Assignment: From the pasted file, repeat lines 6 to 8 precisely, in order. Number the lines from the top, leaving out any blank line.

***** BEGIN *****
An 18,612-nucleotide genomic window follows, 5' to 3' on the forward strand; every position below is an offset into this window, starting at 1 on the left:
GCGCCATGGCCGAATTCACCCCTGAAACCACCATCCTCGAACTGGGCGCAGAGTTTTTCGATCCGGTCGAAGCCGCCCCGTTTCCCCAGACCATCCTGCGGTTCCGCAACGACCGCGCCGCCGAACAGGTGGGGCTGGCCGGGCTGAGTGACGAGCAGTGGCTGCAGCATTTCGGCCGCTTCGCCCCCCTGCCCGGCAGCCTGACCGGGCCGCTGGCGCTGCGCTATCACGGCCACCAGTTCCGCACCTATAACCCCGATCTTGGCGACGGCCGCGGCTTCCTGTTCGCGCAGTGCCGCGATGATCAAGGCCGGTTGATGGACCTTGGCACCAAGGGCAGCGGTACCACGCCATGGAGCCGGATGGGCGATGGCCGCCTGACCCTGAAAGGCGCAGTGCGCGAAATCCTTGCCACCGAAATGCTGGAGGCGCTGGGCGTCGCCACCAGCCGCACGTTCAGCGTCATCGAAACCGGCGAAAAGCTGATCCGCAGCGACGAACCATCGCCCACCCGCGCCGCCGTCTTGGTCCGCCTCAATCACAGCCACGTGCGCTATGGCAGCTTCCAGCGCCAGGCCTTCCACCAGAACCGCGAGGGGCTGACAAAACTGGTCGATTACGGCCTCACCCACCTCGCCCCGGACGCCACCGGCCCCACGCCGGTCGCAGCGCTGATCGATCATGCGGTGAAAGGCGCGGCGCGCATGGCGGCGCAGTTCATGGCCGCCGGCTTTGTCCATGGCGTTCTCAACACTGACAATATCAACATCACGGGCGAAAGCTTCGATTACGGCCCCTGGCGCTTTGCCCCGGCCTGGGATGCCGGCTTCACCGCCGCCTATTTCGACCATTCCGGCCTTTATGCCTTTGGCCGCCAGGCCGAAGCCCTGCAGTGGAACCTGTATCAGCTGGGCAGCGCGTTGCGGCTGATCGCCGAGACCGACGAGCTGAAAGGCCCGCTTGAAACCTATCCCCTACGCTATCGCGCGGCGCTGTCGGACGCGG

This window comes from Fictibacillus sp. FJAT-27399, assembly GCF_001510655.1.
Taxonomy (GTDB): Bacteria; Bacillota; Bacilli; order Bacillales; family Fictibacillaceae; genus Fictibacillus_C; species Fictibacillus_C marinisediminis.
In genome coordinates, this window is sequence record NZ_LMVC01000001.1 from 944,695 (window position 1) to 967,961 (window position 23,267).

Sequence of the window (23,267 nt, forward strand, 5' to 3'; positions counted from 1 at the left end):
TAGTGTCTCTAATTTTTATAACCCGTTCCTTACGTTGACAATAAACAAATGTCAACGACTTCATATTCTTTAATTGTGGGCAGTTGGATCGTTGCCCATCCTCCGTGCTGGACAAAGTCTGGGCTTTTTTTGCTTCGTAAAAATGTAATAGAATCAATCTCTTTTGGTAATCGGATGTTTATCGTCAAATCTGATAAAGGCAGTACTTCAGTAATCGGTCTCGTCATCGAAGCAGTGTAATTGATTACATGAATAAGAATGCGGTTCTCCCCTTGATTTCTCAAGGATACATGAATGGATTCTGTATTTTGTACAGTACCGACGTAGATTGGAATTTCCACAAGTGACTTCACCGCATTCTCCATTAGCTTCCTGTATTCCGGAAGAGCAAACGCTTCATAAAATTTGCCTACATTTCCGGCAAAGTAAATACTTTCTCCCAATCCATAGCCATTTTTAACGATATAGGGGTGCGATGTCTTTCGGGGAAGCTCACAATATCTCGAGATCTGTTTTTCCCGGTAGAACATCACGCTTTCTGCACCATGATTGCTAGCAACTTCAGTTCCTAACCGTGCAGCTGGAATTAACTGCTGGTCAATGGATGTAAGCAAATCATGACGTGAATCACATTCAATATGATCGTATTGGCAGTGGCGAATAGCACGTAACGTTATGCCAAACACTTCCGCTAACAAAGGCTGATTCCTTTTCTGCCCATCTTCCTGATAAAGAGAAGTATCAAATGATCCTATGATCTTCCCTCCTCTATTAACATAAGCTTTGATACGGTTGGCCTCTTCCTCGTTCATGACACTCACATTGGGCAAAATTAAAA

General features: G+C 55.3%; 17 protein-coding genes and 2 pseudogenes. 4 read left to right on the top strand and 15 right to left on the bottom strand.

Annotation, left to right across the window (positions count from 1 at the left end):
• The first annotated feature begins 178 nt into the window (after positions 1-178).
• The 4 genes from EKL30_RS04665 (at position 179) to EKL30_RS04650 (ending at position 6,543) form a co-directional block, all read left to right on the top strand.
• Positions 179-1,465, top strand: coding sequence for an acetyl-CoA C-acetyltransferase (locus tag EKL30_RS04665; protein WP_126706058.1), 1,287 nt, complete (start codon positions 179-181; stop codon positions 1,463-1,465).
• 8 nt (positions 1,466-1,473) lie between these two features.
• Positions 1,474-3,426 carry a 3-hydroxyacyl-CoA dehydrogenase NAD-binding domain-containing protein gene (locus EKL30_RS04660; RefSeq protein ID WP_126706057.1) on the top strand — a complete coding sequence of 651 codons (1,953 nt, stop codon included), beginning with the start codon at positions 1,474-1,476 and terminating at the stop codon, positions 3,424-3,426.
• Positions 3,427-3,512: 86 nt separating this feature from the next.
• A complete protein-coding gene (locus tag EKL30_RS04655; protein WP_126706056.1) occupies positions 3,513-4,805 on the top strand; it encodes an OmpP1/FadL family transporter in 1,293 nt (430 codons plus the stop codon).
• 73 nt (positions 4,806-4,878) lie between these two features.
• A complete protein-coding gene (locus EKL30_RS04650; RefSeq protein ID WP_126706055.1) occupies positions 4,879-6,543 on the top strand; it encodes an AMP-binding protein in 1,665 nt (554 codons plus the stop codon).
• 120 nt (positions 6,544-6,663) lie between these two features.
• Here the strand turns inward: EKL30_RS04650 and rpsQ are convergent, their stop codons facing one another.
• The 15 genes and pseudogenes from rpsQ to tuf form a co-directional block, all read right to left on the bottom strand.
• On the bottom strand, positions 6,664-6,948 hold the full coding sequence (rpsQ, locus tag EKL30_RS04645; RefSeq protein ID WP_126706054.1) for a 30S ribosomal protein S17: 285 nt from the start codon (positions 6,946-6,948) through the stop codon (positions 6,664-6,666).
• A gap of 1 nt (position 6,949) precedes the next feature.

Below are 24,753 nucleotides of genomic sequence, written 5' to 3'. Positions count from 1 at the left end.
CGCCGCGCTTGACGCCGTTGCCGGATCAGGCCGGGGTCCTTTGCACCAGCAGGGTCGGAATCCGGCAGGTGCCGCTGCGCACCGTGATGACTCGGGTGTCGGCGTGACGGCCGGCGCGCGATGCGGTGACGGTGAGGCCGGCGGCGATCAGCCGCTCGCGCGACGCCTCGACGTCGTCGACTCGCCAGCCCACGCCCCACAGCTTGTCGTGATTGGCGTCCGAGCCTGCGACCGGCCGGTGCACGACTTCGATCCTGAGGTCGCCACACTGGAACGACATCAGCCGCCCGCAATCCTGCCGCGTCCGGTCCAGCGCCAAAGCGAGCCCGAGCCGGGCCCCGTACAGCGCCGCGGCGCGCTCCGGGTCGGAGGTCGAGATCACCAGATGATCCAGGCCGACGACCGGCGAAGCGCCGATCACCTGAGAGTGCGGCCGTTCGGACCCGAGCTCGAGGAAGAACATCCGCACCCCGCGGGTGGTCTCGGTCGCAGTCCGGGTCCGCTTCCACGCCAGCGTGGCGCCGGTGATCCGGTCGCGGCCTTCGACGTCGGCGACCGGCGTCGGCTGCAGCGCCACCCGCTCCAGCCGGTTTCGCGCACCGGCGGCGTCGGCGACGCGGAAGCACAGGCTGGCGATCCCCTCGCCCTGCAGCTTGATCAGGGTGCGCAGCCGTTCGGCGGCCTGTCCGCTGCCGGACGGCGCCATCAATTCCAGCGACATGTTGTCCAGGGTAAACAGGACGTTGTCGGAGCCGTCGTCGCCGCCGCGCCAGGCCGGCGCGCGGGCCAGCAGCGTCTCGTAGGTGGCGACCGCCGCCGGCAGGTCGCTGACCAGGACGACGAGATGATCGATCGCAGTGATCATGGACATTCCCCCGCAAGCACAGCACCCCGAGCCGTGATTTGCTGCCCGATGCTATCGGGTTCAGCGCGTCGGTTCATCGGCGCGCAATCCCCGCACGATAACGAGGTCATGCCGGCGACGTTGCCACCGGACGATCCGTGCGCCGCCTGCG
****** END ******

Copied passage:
Sequence of the window (23,267 nt, forward strand, 5' to 3'; positions counted from 1 at the left end):
TAGTGTCTCTAATTTTTATAACCCGTTCCTTACGTTGACAATAAACAAATGTCAACGACTTCATATTCTTTAATTGTGGGCAGTTGGATCGTTGCCCATCCTCCGTGCTGGACAAAGTCTGGGCTTTTTTTGCTTCGTAAAAATGTAATAGAATCAATCTCTTTTGGTAATCGGATGTTTATCGTCAAATCTGATAAAGGCAGTACTTCAGTAATCGGTCTCGTCATCGAAGCAGTGTAATTGATTACATGAATAAGAATGCGGTTCTCCCCTTGATTTCTCAAGGATACATGAATGGATTCTGTATTTTGTACAGTACCGACGTAGATTGGAATTTCCACAAGTGACTTCACCGCATTCTCCATTAGCTTCCTGTATTCCGGAAGAGCAAACGCTTCATAAAATTTGCCTACATTTCCGGCAAAGTAAATACTTTCTCCCAATCCATAGCCATTTTTAACGATATAGGGGTGCGATGTCTTTCGGGGAAGCTCACAATATCTCGAGATCTGTTTTTCCCGGTAGAACATCACGCTTTCTGCACCATGATTGCTAGCAACTTCAGTTCCTAACCGTGCAGCTGGAATTAACTGCTGGTCAATGGATGTAAGCAAATCATGACGTGAATCACATTCAATATGATCGTATTGGCAGTGGCGAATAGCACGTAACGTTATGCCAAACACTTCCGCTAACAAAGGCTGATTCCTTTTCTGCCCATCTTCCTGATAAAGAGAAGTATCAAATGATCCTATGATCTTCCCTCCTCTATTAACATAAGCTTTGATACGGTTGGCCTCTTCCTCGTTCATGACACTCACATTGGGCAAAATTAAAA

General features: G+C 55.3%; 17 protein-coding genes and 2 pseudogenes. 4 read left to right on the top strand and 15 right to left on the bottom strand.